If you could live anywhere in the world where would it be? In my childhood home, well, maybe not. Maybe West Marin County where my family had a small ranch while I was growing up. I love horses and dogs and long walks on the beach. Afraid I’m not much of an adventurer, more of a homebody. My idea of an exotic destination is Reno, Nevada.
What is your favorite Quote? “Be kind for everyone you meet is fighting a hard battle.” Plato. This reminds me to go easy for everyone has an important story to tell from their battle. My job is to open my heart to listen and learn, not judge.
When you were little, what did you want to be when you “grew up”? Judith, Queen of France.
If a movie was made about your life, who would you want to play the lead role and why? A young Elizabeth Taylor or Vivian Leigh—stunningly beautiful and so much more.
How did you know you should become an author? That’s like asking how did you know you should breathe. I have always told stories. Journalism is a small canvas, however, and I’ve always wanted to paint with words on a big expanse. Perhaps I have spent too much time thinking about and studying the masters. A better question might be how did you know it was OK not to be perfect? That’s a more important question for me. I think close examination of the world’s great writers can be paralyzing. I don’t recommend the approach.
Advice from many great writers to beginners is to write, don’t read the work of others and compare. I got confidence in telling a story fully from, of all places, Walter Mosley, a writer of Los Angeles mystery/detective novels. In his book, This Year You Write Your Novel, he said a novel has the space to tell a long story, but it’s not an excuse for sloppy writing. I got the sense from this that I could write as much as I want, but must be disciplined about using that much canvas. I recommend Mosley’s book on writing. It gave me the kick in the pants I needed to get on with who I am.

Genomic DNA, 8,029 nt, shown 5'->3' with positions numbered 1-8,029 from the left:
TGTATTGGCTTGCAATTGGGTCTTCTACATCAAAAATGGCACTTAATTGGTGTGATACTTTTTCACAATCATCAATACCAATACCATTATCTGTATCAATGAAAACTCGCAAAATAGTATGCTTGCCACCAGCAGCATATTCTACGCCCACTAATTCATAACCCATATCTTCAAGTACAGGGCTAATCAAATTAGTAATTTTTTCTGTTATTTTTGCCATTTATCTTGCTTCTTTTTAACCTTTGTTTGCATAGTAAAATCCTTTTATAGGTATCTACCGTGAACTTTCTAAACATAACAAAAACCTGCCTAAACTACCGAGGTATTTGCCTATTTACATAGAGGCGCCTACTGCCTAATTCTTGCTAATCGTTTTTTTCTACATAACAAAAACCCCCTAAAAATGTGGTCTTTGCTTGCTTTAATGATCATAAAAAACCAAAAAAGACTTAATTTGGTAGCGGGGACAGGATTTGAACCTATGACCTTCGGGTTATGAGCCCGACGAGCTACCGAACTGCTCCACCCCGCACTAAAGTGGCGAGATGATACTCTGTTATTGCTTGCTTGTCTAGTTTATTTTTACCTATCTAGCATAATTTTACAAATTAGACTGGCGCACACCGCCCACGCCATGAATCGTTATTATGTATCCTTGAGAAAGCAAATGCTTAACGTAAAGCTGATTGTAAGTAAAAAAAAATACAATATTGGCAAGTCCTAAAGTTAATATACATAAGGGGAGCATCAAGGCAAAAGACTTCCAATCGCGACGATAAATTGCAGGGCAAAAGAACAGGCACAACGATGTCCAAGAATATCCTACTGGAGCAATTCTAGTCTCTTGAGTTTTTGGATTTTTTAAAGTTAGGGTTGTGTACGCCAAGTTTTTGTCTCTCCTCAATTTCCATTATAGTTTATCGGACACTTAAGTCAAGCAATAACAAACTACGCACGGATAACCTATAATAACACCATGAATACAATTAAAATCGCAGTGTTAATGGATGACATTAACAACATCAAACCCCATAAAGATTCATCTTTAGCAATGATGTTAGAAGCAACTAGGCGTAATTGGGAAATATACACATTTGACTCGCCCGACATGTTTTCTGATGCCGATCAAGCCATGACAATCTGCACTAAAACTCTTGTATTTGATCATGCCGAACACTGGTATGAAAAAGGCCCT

Who are your favorite authors of all time? John Steinbeck, always John, but Tolstoy, Dostoevsky, (maybe I’m a Russian novelist at heart. Who knows my heart? I’m too busy examining the hearts of others) Virginia Woolf, who always makes me feel like writing, James Joyce, Gabriel García Márquez, Nobel laureate Sigrid Undset, author of the historical trilogy Kristen Lavransdatter set in 14th Century Norway. I love big, meaty books.
Can you see yourself in any of your characters? I am in all of my characters, there in empathy and some understanding, at the very least. Otherwise I wouldn’t be able to conceive them.
What’s the best advice anyone has ever given you? I had a wonderful editor, David Weinstein, when I worked as a freelance writer at the West County Times in Richmond California. I’d fallen down the stairs at home a couple of weeks before Christmas, had a house full of kids and several parties planned. I was late with a story to David. He accepted the story, it was pretty good, gave me another assignment. I was walking out of the news room and he stood at his desk in the far corner and pointed a long finger at me as I reached the door and said loud enough for every reporter hunched over their computers to hear: “Kate Campbell, you do your work!” That admonishment keeps me going, keeps me producing as a journalist and a novelist.
Hidden talent? I’m a very good swimmer, the result of years of training and swimming teams. Breast is my best stroke, but you probably would have guessed that.
Favorite Food? Chocolate
Favorite Candy? Chocolate
What movie and/or book are you looking forward to this year? Michael Chabon’sTelegraph Avenue. I loved Wonder Boys, read it while I was editing Adrift in the Sound and about fell over when I found the wonderful snake scene, which is different, but similar to what I’d written in my book. I felt a special affinity with his work after that, like we were traveling some of the same creative terrain.
Nickname? Kate is my nickname, my nickname is me, and it’s my byline, my personae. Those who know me—love or hate me—call me Katherine.